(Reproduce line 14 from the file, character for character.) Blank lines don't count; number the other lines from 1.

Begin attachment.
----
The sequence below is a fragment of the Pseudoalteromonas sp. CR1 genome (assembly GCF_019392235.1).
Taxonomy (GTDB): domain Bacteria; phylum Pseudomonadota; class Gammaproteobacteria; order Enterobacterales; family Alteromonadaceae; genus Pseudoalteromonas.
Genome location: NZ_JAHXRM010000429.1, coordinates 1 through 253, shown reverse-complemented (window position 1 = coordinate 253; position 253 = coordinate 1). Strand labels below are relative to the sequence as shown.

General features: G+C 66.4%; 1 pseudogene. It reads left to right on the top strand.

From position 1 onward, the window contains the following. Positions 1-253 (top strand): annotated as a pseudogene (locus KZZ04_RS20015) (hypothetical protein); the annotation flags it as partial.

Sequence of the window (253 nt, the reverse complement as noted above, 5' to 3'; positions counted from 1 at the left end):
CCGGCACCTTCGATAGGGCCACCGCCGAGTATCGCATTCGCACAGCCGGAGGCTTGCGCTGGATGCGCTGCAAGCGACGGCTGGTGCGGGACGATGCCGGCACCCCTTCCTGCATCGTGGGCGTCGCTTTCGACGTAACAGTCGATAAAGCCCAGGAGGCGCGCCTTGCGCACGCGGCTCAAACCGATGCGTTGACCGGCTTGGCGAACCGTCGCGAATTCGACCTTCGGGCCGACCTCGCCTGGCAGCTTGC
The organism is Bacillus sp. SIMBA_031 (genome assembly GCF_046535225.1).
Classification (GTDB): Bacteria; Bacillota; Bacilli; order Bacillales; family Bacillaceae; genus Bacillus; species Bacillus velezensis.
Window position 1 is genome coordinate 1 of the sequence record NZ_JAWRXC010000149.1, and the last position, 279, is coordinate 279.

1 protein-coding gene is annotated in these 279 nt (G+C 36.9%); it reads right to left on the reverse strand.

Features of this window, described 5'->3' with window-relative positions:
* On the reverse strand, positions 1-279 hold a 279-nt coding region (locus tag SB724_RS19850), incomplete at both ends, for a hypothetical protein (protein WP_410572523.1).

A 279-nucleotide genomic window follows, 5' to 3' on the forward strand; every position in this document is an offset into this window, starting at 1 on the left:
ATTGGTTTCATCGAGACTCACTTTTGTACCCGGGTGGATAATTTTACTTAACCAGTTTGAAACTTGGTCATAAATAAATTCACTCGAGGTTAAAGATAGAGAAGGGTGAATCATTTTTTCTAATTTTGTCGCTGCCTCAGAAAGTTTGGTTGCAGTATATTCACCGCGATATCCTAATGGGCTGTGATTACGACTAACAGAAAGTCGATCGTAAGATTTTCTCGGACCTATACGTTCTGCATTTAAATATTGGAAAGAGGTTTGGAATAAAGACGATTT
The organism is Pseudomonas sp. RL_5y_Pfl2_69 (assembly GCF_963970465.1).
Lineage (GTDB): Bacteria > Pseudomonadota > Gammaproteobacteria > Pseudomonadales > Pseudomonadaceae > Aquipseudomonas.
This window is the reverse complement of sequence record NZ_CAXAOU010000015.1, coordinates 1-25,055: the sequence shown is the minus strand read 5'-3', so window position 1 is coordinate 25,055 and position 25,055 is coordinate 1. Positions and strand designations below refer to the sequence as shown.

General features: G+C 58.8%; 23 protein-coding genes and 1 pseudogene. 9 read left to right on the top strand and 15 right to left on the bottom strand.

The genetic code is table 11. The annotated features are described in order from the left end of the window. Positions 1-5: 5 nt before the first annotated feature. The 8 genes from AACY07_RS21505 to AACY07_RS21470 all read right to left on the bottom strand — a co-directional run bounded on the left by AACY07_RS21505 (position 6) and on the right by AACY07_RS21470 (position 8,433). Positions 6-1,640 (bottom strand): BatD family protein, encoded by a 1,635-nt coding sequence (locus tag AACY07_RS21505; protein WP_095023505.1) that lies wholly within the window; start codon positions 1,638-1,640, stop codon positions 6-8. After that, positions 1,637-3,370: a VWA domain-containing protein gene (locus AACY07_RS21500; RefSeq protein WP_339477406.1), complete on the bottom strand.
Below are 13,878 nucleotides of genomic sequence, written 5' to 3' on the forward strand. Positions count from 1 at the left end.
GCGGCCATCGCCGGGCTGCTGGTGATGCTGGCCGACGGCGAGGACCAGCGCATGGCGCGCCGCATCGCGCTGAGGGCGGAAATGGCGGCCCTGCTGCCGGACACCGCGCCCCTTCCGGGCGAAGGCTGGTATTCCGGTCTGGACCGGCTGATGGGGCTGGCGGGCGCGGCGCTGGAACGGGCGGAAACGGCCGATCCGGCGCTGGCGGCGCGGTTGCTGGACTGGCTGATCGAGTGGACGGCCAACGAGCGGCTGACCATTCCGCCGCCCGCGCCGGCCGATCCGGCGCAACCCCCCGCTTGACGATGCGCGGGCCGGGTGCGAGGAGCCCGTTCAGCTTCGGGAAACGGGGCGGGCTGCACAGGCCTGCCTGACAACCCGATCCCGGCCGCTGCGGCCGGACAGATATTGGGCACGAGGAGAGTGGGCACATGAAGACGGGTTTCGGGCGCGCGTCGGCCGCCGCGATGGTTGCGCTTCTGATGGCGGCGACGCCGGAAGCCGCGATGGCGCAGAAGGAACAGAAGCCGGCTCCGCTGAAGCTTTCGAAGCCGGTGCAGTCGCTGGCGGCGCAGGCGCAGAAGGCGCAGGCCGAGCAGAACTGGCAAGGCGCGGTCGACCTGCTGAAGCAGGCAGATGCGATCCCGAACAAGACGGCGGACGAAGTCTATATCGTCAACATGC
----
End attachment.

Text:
A 279-nucleotide genomic window follows, 5' to 3' on the forward strand; every position in this document is an offset into this window, starting at 1 on the left: